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 Entrepreneur tackles high health costs with her dream hospital


 Elmarie Marais describes the friendly, busy vibe at the hospital that she built with a mixture of pride and amazement of someone who almost can’t believe that her dream has come true.

And her pride extends beyond just the physical structure and day-to-day operations of her Centurion Day Hospital to the fact that she finds herself on the forefront of a trend that can save South Africans millions of rands.

One of the major contributors to high medical costs in South Africa, explains Elmarie, is the fact that the vast majority of small medical procedures are done in expensive overnight hospitals with top-of-the-range theatres. It is like using a costly high-end computer to do the work of a pocket calculator.

Because Elmarie’s Centurion Day Hospital specialises in one-day procedures that do not require an overnight stay, the cost of an operation done in one of her two theatres is less than half of that charged by an overnight hospital.

There is another advantage that has boosted the trend towards day hospitals all over the world: because the patients who visit day hospitals for small operations are not ill, there is no risk of hospital-acquired diseases, says Elmarie.

No wonder the hospital, which opened its doors less than a year and a half ago, is already a hive of activity as more and more general practitioners, dentists, gynaecologists and a range of other medical specialists throughout Centurion choose to do their theatre work there.

Elmarie says her Centurion Day Hospital is the result of a “long dream” of her and her husband Charl, a medical doctor who had come across a similar small private hospital in England while on a study tour. He loved the privacy and the level of care and safety that the hospital was able to offer, and expressed his wish to be able to work in such an environment to Elmarie, who was managing his practice at the time.

Elmarie also happens to be a formidable entrepreneur who stepped out of the corporate world of medical repping at the age of 28 to start her own placement agency before taking over the management of Charl’s practice.

As a “side project”, she has also started a beauty salon in an unused room, which today has grown into a state-of-the-art beauty treatment centre employing four therapists and a doctor.

Meanwhile, her first step towards owning her own hospital one day was to get a license to operate a small facility with a single operating theatre in Centurion, and she built a clientele of mostly local dentists who liked the convenience of having an affordable and accessible theatre nearby.

About five years ago, Elmarie threw herself into her hospital dream when she applied to upgrade the license to two theatres and a procedure room.

The building and running of private hospitals is highly regulated, and Elmarie describes an eye-watering procedure that requires a prospective hospital owner to identify a suitably located property and to have a full set of plans for the facility drawn up and approved, including plans for the equipment such as gas storage tanks. Once construction starts, several inspections are required before the Department of Health signs off after a final inspection.

Elmarie identified a house in Glover Avenue in Lyttelton, Centurion, and set about having plans drawn up for a mostly new structure to house the hospital, with the original house forming the lobby section.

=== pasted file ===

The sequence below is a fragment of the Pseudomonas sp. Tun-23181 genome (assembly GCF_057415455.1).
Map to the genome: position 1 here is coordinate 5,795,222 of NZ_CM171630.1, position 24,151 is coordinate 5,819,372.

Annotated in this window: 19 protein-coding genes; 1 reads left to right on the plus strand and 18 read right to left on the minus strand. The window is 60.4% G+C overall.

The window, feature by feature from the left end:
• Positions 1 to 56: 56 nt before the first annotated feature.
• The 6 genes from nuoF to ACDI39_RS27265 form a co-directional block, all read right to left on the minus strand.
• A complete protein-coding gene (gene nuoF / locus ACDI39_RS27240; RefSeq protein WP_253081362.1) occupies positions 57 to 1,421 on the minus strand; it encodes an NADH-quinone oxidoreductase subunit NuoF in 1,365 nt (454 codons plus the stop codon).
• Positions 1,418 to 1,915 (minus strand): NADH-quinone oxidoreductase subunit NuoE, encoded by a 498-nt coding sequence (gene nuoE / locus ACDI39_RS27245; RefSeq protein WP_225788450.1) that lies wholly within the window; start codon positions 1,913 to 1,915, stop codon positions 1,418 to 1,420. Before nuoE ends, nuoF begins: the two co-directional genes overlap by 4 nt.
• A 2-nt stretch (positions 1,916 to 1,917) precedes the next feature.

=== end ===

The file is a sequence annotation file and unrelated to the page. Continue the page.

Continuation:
The banks were willing to finance the multi-million-rand project, but required an owner’s contribution of as much as 45%, way beyond the means of the Marais couple. Elmarie remembered the Small Business Development Corporation from her days as a BCom student at the University of Pretoria, and she approached its successor, Business Partners Limited (BUSINESS/PARTNERS), for finance.

After a thorough due diligence process, BUSINESS/PARTNERS agreed to come in as part-owner of the property, and to put up 100% of the finance for the project. As part of the deal, Elmarie will have a chance to buy back the ownership of the property in future.

Since the launch of the hospital in May last year, Elmarie has been able to stay close to her projected turnover, which she calculated very conservatively. The fact that she was able to bring over her clientele of mainly dentists from her previous, smaller facility has helped to get the hospital off to a running start.

About half of the available timeslots for the theatres are already booked, with more doctors signing up every week. The hospital employs a full-time doctor-relationship manager to help spread the message that they don’t have to make use of the expensive and often slower-moving large hospitals all the time.

The challenge is to convince doctors who have only ever used the large hospitals to move out of their comfort zones and try the new day hospital, says Elmarie, whose strongest entrepreneurial trait is marketing. Clearly, another strong characteristic of hers is delegation, which is why she is able to run her hospital and beauty treatment centre at the same time. While she heads up the hospital as full-time manager, she has appointed two excellent managers at her beauty treatment centre who keep her updated on a daily basis.

Looking forward, Elmarie has already applied for extending her license to change the day hospital’s procedure room into a third operating theatre, and the economic logic of the hospital’s offering to doctors, medical insurers and patience will ensure a steady increase of customers.

Her “long dream” looks set to stay true for a long time.




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